20 SECTION 4 - FINANCE The Finance Section will help you prepare your personal finances in case of disasters or emergencies. During an emergency, your access to bank accounts and money may be limited. It is important to set aside funds to use during emergency situations. Planning how to handle finances if you must evacuate will relieve some stress. Use the general tips in this section along with your personal budget to plan for emergencies and crises. Michael Reiger FEMA Photo 16

21 Checklist General Finance Tips DIRECTIONS: MARK YES FOR COMPLETED TASKS OR NO FOR THOSE NOT COMPLETED. IN SOME CASES TASKS MAY NOT APPLY TO YOU YES NO EMERGENCY FUNDS Determine your monthly budget. Save at least three months living expenses for an emergency fund.* YES NO FINANCES DURING A DISASTER Have as much cash on hand as you can gather. Purchase debit cards in case banks are closed. Remember to use debit cards before the expiration date, typically one year, but may vary. (Keown, 2009; Pearsons Personal Finance, n. d.) NOTE: * See Appendix B for more information Larry Lerner FEMA Photo 17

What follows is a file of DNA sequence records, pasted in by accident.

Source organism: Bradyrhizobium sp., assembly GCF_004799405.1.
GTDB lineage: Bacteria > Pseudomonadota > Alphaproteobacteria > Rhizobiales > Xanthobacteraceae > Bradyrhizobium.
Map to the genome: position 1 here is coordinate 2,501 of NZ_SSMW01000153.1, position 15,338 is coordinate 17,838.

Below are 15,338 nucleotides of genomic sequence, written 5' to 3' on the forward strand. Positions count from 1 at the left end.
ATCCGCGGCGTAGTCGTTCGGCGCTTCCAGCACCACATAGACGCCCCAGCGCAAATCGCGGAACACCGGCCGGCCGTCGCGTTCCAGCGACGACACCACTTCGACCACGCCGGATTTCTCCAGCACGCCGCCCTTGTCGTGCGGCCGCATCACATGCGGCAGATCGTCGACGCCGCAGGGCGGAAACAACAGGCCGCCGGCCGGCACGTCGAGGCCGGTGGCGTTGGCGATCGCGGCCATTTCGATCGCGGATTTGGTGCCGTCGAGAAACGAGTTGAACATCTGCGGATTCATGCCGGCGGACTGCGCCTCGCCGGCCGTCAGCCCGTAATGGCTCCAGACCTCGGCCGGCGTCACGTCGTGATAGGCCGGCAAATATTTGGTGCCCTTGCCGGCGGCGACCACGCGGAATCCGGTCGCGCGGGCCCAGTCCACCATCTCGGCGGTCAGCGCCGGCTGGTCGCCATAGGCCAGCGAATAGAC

22 SECTION 5 - INSURANCE The Insurance Section will help you plan for disasters and emergencies. Here are some tips to remember: Discuss with your insurance agent the coverage of each policy. Inventory your property for appliances, electronics, computers, and jewelry. Inventory small items, such as radios, DVD players, digital cameras, recorders, and other items. When you purchase new policies or make changes to any of your current policies update all checklists. Be sure to list everything you would need replaced, not just the big ticket items. If you must evacuate, remember to do the following: Include copies of all your policies, such as personal property, homeowners, boat, dental, flood, etc. Make a list of all of your policies homeowners, health care, dental care, life insurance, flood, fire, and hazard coverage, automobile, and more. Use the Household Inventory guide in this section and add extra pages where necessary. Include as much information or serial numbers as you can. Take pictures if possible. The more detailed you are, the easier it will be for you to file a claim after a disaster. Keep updated copies of all insurance policies in your disaster kit as well as a secure off-site location, such as a safety deposit box. 18